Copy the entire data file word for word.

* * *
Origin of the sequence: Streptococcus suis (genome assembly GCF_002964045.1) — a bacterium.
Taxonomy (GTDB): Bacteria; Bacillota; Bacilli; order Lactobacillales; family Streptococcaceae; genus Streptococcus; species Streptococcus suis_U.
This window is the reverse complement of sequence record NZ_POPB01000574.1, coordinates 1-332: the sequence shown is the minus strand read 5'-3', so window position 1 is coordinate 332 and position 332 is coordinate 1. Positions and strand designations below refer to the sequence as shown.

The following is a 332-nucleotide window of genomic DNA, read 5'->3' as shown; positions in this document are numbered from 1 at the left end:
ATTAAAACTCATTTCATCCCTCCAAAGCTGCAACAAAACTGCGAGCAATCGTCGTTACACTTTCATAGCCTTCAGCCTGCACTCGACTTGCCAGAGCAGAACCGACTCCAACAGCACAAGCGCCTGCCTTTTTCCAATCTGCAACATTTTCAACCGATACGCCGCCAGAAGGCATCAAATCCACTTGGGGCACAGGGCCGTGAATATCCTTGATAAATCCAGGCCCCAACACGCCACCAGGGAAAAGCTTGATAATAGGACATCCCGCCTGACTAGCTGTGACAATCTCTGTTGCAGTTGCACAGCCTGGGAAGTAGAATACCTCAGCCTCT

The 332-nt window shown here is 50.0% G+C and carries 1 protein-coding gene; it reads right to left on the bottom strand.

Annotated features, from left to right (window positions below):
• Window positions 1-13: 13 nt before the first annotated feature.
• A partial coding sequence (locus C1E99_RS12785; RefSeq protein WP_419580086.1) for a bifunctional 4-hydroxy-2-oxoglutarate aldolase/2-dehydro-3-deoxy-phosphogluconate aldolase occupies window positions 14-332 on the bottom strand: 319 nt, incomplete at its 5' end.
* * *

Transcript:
Origin of the sequence: Streptococcus suis (genome assembly GCF_002964045.1) — a bacterium.
Taxonomy (GTDB): Bacteria; Bacillota; Bacilli; order Lactobacillales; family Streptococcaceae; genus Streptococcus; species Streptococcus suis_U.
This window is the reverse complement of sequence record NZ_POPB01000574.1, coordinates 1-332: the sequence shown is the minus strand read 5'-3', so window position 1 is coordinate 332 and position 332 is coordinate 1. Positions and strand designations below refer to the sequence as shown.

The following is a 332-nucleotide window of genomic DNA, read 5'->3' as shown; positions in this document are numbered from 1 at the left end:
ATTAAAACTCATTTCATCCCTCCAAAGCTGCAACAAAACTGCGAGCAATCGTCGTTACACTTTCATAGCCTTCAGCCTGCACTCGACTTGCCAGAGCAGAACCGACTCCAACAGCACAAGCGCCTGCCTTTTTCCAATCTGCAACATTTTCAACCGATACGCCGCCAGAAGGCATCAAATCCACTTGGGGCACAGGGCCGTGAATATCCTTGATAAATCCAGGCCCCAACACGCCACCAGGGAAAAGCTTGATAATAGGACATCCCGCCTGACTAGCTGTGACAATCTCTGTTGCAGTTGCACAGCCTGGGAAGTAGAATACCTCAGCCTCT

The 332-nt window shown here is 50.0% G+C and carries 1 protein-coding gene; it reads right to left on the bottom strand.

Annotated features, from left to right (window positions below):
• Window positions 1-13: 13 nt before the first annotated feature.
• A partial coding sequence (locus C1E99_RS12785; RefSeq protein WP_419580086.1) for a bifunctional 4-hydroxy-2-oxoglutarate aldolase/2-dehydro-3-deoxy-phosphogluconate aldolase occupies window positions 14-332 on the bottom strand: 319 nt, incomplete at its 5' end.